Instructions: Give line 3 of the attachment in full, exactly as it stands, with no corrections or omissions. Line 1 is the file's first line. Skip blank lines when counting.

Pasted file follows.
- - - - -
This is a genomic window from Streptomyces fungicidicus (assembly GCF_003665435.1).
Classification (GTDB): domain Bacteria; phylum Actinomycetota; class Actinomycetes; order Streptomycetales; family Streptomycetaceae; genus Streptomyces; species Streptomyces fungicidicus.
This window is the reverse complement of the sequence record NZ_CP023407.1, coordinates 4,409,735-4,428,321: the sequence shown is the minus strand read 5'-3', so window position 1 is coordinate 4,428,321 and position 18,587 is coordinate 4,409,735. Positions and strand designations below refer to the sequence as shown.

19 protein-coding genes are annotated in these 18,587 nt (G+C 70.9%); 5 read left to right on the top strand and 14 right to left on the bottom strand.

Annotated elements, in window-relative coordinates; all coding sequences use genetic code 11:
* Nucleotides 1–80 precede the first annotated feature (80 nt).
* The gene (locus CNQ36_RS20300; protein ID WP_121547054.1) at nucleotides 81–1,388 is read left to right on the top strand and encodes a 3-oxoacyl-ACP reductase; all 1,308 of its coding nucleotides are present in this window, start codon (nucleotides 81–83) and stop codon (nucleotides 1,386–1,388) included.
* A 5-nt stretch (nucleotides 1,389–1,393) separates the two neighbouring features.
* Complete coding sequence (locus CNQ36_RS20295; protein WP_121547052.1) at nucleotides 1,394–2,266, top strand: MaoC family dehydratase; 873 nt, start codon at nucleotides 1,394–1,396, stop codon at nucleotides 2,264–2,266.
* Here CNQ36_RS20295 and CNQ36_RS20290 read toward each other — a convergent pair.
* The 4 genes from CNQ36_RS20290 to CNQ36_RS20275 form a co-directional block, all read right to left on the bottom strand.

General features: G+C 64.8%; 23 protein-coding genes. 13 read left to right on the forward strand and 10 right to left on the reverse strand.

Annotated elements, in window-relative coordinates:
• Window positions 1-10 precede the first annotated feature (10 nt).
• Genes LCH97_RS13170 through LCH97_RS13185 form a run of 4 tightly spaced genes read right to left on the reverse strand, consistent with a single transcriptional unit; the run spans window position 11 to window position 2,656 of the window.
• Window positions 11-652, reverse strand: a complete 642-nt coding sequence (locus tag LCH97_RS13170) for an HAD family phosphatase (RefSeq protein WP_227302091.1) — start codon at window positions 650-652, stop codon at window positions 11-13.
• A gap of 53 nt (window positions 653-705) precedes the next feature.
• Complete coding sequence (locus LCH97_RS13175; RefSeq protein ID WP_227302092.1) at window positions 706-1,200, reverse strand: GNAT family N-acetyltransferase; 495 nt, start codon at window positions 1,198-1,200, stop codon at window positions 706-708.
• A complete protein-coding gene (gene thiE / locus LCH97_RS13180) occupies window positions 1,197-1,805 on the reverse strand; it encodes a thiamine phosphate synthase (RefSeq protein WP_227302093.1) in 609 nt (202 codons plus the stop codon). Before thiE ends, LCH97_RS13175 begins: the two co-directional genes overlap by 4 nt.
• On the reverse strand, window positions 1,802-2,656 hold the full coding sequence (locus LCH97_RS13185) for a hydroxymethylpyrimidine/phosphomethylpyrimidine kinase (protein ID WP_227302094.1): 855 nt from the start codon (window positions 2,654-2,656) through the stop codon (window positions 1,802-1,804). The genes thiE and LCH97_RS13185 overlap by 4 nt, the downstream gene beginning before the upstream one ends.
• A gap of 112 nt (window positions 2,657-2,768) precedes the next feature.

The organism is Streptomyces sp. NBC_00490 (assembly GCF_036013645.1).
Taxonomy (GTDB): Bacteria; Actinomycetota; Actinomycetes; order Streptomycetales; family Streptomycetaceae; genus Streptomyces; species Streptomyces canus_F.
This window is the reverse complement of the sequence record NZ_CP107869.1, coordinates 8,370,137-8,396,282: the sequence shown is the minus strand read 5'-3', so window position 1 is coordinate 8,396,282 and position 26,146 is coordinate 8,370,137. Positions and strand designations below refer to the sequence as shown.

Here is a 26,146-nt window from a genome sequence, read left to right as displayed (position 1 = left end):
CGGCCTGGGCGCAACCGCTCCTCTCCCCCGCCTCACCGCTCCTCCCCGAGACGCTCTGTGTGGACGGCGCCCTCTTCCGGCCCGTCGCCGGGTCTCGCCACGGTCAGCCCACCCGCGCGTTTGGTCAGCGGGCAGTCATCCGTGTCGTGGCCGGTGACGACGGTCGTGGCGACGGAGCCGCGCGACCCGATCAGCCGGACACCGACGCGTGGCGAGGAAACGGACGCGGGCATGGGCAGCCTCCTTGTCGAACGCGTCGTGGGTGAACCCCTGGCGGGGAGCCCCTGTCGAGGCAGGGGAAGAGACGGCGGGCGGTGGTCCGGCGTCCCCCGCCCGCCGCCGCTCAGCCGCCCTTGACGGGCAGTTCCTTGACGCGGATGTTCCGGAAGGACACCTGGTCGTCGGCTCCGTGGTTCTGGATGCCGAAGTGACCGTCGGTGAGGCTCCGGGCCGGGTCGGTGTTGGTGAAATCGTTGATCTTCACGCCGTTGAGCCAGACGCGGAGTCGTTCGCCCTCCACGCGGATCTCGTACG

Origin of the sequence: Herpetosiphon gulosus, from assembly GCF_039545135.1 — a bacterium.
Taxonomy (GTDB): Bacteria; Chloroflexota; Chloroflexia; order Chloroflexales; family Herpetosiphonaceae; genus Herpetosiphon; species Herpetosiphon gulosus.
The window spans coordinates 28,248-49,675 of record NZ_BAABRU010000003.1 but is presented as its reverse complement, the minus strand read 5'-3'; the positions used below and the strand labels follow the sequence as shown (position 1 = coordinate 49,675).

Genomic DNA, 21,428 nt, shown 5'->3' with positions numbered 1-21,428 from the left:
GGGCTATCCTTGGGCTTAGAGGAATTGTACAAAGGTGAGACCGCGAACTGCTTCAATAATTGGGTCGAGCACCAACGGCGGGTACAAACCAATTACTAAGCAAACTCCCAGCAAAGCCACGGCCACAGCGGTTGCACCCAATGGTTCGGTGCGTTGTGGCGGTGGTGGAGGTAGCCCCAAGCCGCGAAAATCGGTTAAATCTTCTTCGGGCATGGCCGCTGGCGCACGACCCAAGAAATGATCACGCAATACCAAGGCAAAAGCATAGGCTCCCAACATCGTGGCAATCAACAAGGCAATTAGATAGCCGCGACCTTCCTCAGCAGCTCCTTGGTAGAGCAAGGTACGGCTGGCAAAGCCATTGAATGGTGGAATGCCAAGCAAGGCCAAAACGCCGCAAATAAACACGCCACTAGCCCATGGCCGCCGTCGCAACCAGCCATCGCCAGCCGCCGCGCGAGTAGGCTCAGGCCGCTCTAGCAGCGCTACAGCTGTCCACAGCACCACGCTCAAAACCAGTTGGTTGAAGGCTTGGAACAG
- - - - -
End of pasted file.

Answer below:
This window is the reverse complement of the sequence record NZ_CP023407.1, coordinates 4,409,735-4,428,321: the sequence shown is the minus strand read 5'-3', so window position 1 is coordinate 4,428,321 and position 18,587 is coordinate 4,409,735. Positions and strand designations below refer to the sequence as shown.